Despite this ideal definition of just war, three fundamental problems of this conception appear in the course of history: the unleashing of violence through the notion that the war is just, the stigmatization of the opponent as a criminal, and also the reduction of the possibilities of one's own actions to violent measures, because of the immediate connection between morality and politics.
I'm not totally sure of the following proposition, it's more like a trial balloon, but even the notion of a just peace after the war is by no means free of problems. For example, the Nazis sought perfect harmony within German society and therefore excluded all those who seemed for them to disturb the concept of the perfect harmony of a unified German nation through the creation of a homogenous race. Perhaps this criticism of the notion of a just peace might be not really convincing at first sight, but it is embedded in the problem of every kind of strategy whether the ends in war are sanctifying the applied means.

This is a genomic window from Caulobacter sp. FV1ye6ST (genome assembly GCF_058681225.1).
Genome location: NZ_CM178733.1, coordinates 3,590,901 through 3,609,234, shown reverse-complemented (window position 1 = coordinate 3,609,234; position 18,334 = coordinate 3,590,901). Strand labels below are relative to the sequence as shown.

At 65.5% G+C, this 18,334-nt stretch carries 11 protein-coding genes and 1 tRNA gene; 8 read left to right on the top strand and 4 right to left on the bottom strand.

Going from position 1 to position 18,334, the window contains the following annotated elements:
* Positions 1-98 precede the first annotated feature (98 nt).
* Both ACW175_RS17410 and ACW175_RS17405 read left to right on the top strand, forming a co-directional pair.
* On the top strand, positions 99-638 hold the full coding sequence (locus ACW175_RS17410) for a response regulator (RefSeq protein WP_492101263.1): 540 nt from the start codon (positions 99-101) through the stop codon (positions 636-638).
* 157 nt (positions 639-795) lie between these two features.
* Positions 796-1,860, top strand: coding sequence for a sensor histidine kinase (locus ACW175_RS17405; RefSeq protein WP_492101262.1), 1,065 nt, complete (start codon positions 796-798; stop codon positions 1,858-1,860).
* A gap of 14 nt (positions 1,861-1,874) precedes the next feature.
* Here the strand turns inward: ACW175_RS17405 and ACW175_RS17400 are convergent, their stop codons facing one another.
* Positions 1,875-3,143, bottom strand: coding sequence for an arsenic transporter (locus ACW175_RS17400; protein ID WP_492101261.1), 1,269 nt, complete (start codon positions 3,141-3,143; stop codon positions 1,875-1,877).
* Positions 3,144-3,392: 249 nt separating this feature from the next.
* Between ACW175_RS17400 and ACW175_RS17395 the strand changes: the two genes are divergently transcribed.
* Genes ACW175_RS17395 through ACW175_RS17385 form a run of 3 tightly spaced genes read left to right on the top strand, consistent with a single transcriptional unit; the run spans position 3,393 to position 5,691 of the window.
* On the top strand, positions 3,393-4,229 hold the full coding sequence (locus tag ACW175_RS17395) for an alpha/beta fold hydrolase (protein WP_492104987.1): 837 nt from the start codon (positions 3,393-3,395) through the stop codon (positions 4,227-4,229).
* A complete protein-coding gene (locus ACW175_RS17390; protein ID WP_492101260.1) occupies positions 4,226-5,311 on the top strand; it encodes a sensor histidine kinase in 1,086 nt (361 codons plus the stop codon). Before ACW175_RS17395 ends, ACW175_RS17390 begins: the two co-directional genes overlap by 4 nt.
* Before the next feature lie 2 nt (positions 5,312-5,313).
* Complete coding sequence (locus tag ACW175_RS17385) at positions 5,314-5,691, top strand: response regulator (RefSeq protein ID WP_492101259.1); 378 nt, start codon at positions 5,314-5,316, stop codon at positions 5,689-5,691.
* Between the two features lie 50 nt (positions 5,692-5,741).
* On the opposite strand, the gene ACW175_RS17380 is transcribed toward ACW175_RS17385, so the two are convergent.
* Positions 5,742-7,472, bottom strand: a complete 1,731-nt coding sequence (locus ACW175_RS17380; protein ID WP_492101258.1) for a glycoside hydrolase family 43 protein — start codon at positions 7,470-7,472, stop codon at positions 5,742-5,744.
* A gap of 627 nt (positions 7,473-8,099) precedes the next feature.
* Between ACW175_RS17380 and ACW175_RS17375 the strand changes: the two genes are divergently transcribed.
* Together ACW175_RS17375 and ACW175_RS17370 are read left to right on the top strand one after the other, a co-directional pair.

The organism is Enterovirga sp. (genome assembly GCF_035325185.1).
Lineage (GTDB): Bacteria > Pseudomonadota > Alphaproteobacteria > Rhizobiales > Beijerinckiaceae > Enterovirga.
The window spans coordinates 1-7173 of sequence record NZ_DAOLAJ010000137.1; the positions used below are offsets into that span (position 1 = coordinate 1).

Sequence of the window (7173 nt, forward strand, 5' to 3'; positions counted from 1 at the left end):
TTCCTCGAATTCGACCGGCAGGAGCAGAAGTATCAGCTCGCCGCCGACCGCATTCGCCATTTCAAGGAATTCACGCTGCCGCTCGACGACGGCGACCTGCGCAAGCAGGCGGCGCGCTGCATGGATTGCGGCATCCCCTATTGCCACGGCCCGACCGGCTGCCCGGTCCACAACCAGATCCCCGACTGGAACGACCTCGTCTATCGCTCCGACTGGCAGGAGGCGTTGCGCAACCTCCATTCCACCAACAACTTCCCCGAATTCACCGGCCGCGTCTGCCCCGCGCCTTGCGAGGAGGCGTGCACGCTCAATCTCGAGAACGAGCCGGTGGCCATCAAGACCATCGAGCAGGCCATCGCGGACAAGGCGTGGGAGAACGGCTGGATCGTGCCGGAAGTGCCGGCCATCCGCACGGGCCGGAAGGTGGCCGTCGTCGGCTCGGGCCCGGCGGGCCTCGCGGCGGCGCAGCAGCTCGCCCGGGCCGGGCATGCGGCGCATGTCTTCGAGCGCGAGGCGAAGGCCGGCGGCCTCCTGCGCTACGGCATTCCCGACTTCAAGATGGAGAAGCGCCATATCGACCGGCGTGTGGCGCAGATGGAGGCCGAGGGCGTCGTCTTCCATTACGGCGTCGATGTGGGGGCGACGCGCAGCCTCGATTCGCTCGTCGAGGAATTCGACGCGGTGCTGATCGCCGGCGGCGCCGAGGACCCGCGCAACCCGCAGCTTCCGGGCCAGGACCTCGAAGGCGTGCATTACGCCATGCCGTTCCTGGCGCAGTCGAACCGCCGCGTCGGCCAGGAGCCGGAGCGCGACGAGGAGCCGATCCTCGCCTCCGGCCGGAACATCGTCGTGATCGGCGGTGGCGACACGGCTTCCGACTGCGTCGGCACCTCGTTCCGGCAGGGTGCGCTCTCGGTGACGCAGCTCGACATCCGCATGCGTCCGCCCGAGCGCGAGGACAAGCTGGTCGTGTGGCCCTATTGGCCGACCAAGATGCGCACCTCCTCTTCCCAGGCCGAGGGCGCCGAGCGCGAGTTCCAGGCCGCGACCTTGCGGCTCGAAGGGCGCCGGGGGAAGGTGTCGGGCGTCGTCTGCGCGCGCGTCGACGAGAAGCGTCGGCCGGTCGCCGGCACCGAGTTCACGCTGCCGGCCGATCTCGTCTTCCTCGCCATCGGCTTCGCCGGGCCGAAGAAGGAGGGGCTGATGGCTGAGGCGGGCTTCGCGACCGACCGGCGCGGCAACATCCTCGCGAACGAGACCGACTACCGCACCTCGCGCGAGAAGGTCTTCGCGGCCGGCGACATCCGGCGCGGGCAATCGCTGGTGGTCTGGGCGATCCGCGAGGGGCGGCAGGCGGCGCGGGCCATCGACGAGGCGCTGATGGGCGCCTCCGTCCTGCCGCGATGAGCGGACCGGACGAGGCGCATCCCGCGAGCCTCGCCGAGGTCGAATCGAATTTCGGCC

In order to avoid these problems by pursuing only one of these three concepts, it is necessary to conceive the containing of war and violence as overarching political aim embedded in the various actions of national and international communities. Containing war and violent conflict is based on the maintenance of a floating balance of all three tendencies.